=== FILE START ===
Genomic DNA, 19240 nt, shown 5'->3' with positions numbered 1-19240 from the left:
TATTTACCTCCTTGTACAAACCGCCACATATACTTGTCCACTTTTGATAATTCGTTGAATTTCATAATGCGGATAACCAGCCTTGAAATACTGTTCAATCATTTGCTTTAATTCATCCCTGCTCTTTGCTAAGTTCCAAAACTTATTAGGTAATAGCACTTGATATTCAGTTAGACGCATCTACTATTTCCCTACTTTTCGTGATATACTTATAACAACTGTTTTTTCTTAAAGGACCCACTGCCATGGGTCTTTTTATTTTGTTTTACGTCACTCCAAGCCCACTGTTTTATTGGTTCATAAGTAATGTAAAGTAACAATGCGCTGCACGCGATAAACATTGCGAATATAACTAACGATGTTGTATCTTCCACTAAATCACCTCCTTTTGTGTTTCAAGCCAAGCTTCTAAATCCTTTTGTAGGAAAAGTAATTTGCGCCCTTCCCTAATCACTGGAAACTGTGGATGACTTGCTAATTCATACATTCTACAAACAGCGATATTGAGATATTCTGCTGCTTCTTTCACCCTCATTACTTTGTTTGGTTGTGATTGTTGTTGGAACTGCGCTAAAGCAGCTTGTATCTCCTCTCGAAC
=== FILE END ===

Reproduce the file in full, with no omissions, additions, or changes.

Genomic DNA, 19240 nt, shown 5'->3' with positions numbered 1-19240 from the left:
TATTTACCTCCTTGTACAAACCGCCACATATACTTGTCCACTTTTGATAATTCGTTGAATTTCATAATGCGGATAACCAGCCTTGAAATACTGTTCAATCATTTGCTTTAATTCATCCCTGCTCTTTGCTAAGTTCCAAAACTTATTAGGTAATAGCACTTGATATTCAGTTAGACGCATCTACTATTTCCCTACTTTTCGTGATATACTTATAACAACTGTTTTTTCTTAAAGGACCCACTGCCATGGGTCTTTTTATTTTGTTTTACGTCACTCCAAGCCCACTGTTTTATTGGTTCATAAGTAATGTAAAGTAACAATGCGCTGCACGCGATAAACATTGCGAATATAACTAACGATGTTGTATCTTCCACTAAATCACCTCCTTTTGTGTTTCAAGCCAAGCTTCTAAATCCTTTTGTAGGAAAAGTAATTTGCGCCCTTCCCTAATCACTGGAAACTGTGGATGACTTGCTAATTCATACATTCTACAAACAGCGATATTGAGATATTCTGCTGCTTCTTTCACCCTCATTACTTTGTTTGGTTGTGATTGTTGTTGGAACTGCGCTAAAGCAGCTTGTATCTCCTCTCGAAC